As waves lap along the South Carolina coast, the wild barrier islands of the Cape Romain National Wildlife Refuge protect the state’s interior communities from storms and floods while providing safe refuge for migrating birds.
In 2016, we protected the largest sizeable barrier island within the Refuge, 104-acre Pappy’s Island (also known as “Pappa’s Island”).
“Cape Romain National Wildlife Refuge is one of the greatest wetlands in North America, and Pappa’s Island is the last piece of the puzzle in its protection,” said Dana Beach, the Conservation League’s Executive Director
Supporting the Local Economy
We protected Pappy’s Island after a years-long battle that began when the owners started to take steps to develop the property. Spurred by public outcry, we joined forces with the Coastal Conservation League, the South Carolina Environmental Law Project, U.S. Fish and Wildlife Service and The Nature Conservancy to successfully safeguard the land.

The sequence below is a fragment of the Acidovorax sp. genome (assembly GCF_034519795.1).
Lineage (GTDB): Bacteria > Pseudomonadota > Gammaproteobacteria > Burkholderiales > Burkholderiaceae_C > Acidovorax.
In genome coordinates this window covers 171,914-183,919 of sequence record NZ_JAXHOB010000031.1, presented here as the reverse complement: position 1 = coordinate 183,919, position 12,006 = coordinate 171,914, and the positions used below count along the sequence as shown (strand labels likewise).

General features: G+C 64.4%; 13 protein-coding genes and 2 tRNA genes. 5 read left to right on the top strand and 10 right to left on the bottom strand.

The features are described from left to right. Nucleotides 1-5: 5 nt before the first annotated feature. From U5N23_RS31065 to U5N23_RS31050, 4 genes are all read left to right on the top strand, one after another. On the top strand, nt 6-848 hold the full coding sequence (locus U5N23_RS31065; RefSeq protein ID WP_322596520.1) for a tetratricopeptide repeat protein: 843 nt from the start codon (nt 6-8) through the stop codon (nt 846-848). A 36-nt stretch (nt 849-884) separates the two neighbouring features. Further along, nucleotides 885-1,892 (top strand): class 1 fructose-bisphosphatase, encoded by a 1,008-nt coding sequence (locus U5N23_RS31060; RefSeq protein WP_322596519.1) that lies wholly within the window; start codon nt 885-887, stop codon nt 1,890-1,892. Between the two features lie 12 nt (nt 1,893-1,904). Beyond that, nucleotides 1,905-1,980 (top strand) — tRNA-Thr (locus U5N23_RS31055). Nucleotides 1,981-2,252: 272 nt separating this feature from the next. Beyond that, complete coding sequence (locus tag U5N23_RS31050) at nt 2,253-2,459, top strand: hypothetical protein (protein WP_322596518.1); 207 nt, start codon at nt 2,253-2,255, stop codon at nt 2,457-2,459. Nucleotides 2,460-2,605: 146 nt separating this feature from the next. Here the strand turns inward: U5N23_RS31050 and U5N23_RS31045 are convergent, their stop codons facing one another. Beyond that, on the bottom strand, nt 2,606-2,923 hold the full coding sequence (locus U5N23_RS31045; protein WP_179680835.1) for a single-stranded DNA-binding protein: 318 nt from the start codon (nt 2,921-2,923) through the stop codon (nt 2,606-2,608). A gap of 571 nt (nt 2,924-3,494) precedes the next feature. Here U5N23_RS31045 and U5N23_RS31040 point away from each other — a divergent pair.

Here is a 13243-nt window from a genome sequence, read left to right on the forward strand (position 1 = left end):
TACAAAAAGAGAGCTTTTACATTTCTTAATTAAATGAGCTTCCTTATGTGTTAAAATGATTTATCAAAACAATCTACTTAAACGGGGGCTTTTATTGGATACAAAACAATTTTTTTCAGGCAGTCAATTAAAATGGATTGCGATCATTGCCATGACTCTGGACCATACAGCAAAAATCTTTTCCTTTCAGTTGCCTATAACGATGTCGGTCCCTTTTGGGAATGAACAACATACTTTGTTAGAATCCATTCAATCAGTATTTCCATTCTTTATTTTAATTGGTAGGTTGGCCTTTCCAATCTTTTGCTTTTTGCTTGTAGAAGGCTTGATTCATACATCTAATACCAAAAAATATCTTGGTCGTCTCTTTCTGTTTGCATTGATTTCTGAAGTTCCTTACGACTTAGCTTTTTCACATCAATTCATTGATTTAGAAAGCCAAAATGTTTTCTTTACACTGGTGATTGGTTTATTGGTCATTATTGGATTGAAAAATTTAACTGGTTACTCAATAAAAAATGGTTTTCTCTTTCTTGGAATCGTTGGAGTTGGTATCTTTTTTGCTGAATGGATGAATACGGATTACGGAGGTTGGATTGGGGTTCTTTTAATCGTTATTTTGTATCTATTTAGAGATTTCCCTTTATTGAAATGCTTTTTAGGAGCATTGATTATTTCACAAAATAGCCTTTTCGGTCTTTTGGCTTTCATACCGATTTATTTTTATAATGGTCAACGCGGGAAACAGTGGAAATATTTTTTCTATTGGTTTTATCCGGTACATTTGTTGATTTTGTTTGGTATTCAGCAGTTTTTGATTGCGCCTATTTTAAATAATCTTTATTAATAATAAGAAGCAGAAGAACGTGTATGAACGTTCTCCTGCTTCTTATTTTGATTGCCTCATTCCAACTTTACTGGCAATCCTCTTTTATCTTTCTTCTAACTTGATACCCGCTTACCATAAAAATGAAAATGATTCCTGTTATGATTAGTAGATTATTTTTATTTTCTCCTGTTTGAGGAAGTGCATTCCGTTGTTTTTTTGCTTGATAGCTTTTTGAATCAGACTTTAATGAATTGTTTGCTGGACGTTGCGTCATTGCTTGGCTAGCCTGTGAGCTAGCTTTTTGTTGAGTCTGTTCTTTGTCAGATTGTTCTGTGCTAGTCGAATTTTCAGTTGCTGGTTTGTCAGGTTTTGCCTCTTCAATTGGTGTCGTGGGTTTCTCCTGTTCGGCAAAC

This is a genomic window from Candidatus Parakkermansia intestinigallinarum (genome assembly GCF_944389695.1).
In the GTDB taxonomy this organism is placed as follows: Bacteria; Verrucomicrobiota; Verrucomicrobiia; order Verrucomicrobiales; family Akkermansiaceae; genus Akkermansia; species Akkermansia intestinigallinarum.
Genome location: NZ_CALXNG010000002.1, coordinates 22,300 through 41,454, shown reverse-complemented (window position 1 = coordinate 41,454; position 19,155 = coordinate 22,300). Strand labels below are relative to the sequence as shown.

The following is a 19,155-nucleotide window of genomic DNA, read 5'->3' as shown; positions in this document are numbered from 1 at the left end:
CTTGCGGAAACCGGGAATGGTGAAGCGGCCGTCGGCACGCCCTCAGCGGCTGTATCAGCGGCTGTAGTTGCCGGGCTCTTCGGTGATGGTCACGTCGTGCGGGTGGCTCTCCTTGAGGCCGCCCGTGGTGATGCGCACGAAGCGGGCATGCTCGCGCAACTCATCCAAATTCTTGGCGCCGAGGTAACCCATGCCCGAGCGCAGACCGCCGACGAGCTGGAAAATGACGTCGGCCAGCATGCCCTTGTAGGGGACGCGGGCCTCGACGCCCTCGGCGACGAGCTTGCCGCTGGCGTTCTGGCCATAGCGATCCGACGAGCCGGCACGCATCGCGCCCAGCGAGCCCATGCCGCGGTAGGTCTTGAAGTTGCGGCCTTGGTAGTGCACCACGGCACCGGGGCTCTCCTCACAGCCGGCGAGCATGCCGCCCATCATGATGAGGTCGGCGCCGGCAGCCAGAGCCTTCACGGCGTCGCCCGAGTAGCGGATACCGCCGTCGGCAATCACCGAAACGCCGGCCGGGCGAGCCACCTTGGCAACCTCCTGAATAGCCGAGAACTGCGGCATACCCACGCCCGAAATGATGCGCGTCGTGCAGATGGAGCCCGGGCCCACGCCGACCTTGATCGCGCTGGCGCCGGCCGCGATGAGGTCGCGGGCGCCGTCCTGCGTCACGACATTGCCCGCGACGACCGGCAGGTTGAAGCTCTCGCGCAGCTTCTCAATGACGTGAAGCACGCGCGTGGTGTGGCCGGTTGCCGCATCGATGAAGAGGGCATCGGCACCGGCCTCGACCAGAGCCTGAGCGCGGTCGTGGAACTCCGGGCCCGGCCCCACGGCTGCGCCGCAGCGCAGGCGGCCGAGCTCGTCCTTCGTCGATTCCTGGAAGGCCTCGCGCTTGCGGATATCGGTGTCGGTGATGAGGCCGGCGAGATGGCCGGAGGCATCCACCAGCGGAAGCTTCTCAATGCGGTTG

Our protection of Pappy’s Island will not only benefit the rare plant and animal life on the island, but also residents of nearby McClellanville, SC, whose economy is dependent upon opportunities to fish commercially and harvest shellfish within the Refuge.
Protecting the Painted Bunting
A federally-protected expanse of barrier islands, salt marshes and intricate coastal waterways, the Cape Romain National Wildlife Refuge harbors hundreds of at-risk and endangered species.
During the summer, Pappy’s Island hosts migratory songbirds, including painted buntings, which use hummock marshes (ecological islands consisting of elevated hardwood stands surrounded by marsh) for both resting and breeding. Populations of painted buntings have been in decline since the habitat they need is being lost to development. Protection of this colorful bird’s diminishing habitat is especially important in South Carolina, since the Palmetto State supports a third to a half of the entire breeding population of painted bunting.